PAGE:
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USS Henley (DD-391)

Please see below for item level images and donated collections containing photographs of USS Henley (DD-391)

USS Henley (DD-391) was launched 12 January 1937 by the Mare Island Navy Yard, Vallejo, Calif.; sponsored by Miss Beryl Henley Joslin, a collateral descendant of Captain Robert Henley; and commissioned 14 August 1937, Lt. Comdr. H. Y. McCown in command.

After shakedown in the Pacific and Hawaiian waters, USS Henley (DD-391) joined the Pacific Battle Force, Destroyer Division 11, at San Diego 12 September 1938. She departed San Diego 14 April 1941 to join the Fleet at Pearl Harbor. When the Japanese attacked Pearl Harbor 7 December 1941, USS Henley (DD-391) was moored in Bast Loch with battle stations manned, a green sailor having sounded General Quarters instead of Quarters for Muster. USS Henley (DD-391) carried out convoy and antisubmarine duty, primarily in Australian waters, until departing Wellington 22 July 1942 to escort transports to Guadalcanal. As American forces stormed ashore in the Solomons 7 August, USS Henley (DD-391) patrolled on an ASW station, coming under fire from enemy planes but suffering no casualties and assisting in splashing two in the process.

On 3 October 1943 USS Henley (DD-391) was steaming with USS Reid and USS Smith on an offensive sweep off Finschafen when her skipper sighted two torpedoes heading for her. Split-second maneuvering permitted USS Henley (DD-391) to evade those two torpedoes; but a third was immediately sighted, closing too fast and too near to be avoided. USS Henley (DD-391) was struck on the port side, with the torpedo exploding in the number 1 fireroom, destroying her boilers, breaking her keel, and displacing her bow about 30 degrees from the longitudinal axis of the ship.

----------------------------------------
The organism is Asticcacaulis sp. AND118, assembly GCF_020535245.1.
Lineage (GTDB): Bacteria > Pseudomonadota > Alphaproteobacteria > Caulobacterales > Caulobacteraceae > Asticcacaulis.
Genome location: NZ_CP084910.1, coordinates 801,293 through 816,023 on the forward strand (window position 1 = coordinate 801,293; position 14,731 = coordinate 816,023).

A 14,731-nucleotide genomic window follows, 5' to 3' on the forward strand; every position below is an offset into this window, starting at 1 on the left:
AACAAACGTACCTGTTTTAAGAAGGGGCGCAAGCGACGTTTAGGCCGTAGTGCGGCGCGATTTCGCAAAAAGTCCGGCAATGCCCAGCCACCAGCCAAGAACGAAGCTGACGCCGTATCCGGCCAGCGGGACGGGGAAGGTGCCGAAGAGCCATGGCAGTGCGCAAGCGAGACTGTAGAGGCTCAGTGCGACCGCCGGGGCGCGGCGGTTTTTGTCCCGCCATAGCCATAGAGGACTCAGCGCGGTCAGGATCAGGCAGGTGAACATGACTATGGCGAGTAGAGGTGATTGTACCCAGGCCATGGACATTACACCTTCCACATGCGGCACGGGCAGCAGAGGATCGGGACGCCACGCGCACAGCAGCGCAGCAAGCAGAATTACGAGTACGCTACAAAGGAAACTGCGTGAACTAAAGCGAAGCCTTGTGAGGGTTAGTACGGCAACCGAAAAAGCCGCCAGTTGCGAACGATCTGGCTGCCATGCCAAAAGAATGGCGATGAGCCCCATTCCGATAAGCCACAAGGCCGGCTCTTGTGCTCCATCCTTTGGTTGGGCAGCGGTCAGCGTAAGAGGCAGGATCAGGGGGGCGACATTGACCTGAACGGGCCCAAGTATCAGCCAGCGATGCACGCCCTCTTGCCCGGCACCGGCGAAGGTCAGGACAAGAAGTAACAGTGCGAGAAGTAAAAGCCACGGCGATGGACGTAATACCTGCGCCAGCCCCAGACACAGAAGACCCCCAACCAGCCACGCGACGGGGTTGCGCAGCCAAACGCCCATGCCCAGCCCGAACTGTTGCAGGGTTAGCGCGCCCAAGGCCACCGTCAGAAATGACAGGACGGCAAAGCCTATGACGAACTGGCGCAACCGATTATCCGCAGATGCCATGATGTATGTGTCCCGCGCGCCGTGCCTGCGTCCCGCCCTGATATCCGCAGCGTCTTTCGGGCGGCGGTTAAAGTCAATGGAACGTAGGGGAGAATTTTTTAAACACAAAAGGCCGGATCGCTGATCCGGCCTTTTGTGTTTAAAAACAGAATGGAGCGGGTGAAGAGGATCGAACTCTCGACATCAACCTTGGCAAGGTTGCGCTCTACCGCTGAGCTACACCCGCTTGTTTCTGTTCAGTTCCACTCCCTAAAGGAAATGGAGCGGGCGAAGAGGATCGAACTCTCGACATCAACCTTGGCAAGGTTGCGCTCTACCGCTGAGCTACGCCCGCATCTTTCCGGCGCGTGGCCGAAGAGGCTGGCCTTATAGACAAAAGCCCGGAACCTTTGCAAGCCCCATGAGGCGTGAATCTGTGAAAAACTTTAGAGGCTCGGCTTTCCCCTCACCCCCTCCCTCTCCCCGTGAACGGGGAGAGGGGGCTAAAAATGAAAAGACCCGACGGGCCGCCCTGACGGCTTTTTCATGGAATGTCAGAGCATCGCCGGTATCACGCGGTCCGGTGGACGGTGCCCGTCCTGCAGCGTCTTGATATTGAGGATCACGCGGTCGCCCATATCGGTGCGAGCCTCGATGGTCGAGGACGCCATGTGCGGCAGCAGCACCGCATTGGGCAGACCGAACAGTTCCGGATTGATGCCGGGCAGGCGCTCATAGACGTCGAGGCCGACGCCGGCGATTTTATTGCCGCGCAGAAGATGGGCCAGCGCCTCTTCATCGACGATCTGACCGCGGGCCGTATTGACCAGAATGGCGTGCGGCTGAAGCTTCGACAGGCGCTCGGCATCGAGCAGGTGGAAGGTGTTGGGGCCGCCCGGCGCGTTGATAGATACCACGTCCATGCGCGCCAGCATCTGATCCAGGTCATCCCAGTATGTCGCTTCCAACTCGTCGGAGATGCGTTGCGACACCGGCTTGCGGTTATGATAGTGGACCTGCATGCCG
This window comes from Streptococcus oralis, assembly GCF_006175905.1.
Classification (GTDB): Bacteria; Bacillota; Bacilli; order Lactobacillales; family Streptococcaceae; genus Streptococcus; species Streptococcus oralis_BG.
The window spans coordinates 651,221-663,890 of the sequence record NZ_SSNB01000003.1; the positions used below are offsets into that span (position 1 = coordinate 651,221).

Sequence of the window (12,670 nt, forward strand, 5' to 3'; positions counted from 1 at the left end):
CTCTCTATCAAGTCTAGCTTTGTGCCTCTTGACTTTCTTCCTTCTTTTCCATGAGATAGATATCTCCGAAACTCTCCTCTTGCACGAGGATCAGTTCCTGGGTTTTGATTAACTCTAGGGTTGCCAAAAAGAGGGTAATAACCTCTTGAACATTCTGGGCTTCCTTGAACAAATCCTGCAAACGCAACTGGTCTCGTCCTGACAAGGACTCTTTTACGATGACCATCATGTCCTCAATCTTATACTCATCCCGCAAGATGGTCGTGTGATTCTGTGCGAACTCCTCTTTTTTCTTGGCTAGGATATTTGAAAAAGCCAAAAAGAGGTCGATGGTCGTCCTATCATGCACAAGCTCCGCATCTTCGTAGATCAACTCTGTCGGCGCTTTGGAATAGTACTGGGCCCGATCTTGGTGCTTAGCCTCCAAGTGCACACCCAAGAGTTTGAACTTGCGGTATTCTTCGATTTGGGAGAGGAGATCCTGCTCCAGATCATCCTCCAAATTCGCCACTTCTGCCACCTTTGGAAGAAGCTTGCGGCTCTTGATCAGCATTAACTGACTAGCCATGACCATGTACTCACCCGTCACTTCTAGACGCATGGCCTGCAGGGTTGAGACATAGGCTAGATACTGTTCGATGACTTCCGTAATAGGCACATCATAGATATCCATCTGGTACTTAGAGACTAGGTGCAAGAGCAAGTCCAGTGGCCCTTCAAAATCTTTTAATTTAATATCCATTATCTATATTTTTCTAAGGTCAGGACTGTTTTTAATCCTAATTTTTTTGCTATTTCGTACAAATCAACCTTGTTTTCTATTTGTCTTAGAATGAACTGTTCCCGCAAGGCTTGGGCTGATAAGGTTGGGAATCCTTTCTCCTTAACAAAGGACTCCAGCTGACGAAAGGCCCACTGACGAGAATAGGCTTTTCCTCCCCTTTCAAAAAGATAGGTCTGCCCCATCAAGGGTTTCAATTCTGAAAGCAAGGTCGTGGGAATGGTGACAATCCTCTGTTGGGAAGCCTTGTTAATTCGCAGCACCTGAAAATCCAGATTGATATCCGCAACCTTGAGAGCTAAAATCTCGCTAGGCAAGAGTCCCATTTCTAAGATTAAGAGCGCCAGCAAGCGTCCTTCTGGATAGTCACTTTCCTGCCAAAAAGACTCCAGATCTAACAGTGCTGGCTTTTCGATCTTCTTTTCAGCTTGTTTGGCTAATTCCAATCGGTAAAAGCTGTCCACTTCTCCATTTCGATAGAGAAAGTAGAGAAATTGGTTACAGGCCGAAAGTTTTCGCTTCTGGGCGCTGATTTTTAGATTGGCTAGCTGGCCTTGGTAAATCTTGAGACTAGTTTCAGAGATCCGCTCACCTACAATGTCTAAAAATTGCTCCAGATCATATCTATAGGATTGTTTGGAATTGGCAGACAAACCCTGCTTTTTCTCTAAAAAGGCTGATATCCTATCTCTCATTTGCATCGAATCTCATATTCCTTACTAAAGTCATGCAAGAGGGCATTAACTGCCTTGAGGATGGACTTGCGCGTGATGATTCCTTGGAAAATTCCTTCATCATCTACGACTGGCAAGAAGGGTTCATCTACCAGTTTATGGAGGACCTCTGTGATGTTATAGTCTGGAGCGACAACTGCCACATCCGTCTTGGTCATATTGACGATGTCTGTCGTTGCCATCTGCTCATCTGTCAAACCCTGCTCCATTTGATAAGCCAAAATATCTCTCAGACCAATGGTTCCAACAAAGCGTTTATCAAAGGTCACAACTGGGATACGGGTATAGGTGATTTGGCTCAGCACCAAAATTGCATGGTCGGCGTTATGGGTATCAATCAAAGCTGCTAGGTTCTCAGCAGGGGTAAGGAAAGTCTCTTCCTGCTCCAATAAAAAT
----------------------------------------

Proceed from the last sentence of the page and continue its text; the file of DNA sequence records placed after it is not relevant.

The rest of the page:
At 1829, with all her crew having abandoned ship, USS Henley (DD-391) went down, stern first Her companion DD's searched for the sub, then returned to rescue USS Henley (DD-391)'s survivors, who had lashed their life-rafts together and were using flashlights as signals. Eighteen officers and 225 men were rescued, with 1 officer and 14 men missing.

For a complete history of USS Henley (DD-391) please see its DANFS page.